To retain the locking bar 32 in a locked configuration, the container is also equipped with an obstruction bar 22. The obstruction bar can ride in a sleeve 14 attached to the side of the container. Sleeve 14 may be of a single or varying width in the vertical direction to accommodate a range of motion of tine 40 since tine 40 is of smaller dimension than the width of sleeve 12. As shown in FIG. 1, sleeve 14 is wider in a vertical direction at an end nearest vertical support member 20. As tine 40 moves vertically within sleeve 12, consequent allowable vertical motion of the vertical support member 20 reduces stresses on the vertical support member 20 and obstruction bar 22, while keeping the end of the obstruction bar nearest the counterweight in a confined location. It is to be noted that obstruction bar 22 is mechanically decoupled from locking bar 32, counterweight 30 and pin 34, thereby eliminating mechanical stresses from the tines on the counterweight and its related parts described above during the dumping process.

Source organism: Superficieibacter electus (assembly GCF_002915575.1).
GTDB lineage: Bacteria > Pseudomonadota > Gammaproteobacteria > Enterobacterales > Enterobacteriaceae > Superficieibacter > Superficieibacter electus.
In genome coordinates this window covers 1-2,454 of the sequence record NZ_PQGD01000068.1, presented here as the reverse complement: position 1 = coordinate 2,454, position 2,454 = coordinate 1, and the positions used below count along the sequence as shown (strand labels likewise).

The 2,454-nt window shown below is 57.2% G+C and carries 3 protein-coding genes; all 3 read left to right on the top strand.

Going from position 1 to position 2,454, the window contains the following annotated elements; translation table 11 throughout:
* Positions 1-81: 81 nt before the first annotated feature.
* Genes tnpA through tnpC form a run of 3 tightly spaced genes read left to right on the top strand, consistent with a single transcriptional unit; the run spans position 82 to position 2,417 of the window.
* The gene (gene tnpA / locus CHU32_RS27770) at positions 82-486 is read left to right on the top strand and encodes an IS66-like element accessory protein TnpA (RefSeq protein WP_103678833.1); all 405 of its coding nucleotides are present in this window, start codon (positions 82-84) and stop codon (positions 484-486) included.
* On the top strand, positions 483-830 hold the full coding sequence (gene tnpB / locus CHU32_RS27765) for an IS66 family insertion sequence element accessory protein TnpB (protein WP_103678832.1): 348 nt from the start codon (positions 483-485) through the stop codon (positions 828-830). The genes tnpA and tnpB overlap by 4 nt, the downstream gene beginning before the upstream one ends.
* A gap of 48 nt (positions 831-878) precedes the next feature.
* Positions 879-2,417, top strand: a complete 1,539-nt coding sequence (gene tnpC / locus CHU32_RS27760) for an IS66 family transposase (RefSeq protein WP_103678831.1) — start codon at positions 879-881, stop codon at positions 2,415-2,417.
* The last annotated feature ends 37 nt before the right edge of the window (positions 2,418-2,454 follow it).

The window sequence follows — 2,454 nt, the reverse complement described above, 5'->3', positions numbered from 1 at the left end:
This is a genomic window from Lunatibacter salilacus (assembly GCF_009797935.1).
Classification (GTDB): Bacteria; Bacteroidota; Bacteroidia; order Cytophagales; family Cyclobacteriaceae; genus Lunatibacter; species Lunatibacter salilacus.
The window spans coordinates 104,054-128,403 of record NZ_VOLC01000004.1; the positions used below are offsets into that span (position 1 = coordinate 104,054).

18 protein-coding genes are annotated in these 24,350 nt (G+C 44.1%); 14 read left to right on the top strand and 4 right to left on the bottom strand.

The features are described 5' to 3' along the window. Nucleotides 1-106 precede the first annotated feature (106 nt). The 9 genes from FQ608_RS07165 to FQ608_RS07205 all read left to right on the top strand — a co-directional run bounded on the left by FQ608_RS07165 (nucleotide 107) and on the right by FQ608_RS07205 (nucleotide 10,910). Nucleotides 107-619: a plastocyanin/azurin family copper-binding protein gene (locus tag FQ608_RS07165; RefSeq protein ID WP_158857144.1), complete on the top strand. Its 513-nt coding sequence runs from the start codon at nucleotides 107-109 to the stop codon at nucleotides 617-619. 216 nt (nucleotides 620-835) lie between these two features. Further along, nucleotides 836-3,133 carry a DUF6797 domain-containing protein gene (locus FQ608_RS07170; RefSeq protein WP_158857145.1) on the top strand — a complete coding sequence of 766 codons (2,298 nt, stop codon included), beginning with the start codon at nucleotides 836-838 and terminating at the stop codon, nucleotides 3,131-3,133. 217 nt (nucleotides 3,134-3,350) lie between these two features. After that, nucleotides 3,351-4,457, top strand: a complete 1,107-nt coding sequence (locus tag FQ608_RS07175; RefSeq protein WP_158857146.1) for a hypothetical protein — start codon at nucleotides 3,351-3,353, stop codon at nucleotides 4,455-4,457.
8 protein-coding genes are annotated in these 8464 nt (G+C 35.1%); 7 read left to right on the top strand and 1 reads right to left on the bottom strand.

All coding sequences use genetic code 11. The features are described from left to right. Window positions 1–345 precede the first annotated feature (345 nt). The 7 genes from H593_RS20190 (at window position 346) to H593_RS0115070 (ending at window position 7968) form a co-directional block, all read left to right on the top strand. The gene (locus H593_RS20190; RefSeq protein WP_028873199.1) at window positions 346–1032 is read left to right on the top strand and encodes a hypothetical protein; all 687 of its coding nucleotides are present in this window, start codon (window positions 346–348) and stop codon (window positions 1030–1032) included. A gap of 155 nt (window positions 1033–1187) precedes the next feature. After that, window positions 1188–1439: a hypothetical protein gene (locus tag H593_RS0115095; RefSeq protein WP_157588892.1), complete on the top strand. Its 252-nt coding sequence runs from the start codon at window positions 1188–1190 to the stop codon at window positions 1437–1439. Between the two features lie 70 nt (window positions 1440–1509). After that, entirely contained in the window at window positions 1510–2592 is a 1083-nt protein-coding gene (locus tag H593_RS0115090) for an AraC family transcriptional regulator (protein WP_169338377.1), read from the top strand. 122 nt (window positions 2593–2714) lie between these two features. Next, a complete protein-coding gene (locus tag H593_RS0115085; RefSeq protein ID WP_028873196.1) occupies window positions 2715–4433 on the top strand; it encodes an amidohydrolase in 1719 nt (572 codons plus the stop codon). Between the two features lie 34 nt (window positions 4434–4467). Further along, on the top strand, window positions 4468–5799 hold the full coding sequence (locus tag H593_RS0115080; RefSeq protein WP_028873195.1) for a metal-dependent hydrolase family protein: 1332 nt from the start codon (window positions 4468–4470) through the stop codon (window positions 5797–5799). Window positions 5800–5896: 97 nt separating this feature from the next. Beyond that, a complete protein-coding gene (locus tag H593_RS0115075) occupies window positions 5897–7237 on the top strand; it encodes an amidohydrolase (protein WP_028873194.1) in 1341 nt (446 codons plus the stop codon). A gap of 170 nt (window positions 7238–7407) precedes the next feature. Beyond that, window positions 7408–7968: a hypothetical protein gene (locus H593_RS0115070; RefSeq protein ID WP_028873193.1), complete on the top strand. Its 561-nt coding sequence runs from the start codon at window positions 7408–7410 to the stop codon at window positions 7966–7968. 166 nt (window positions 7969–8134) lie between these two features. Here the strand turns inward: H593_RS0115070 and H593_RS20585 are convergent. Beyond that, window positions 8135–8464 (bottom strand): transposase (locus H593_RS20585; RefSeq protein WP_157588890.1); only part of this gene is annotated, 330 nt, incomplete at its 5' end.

The vertical support can simply hang freely from the obstruction bar, with the only support therefor being the combination of the sleeve 14 and spring 21. In one embodiment, the obstruction bar 22 and support bar 20 combination is held in an obstructing position by the heavy duty spring 21. The spring 21 is sufficiently strong, i.e., greater than approximately 150 lbs., to maintain the obstruction bar in position unless force which approximates the push of the vehicle tines 40 urges against vertical support 20 to stretch spring 21. In this way, unauthorized access to the container by moving the obstruction bar is extremely difficult.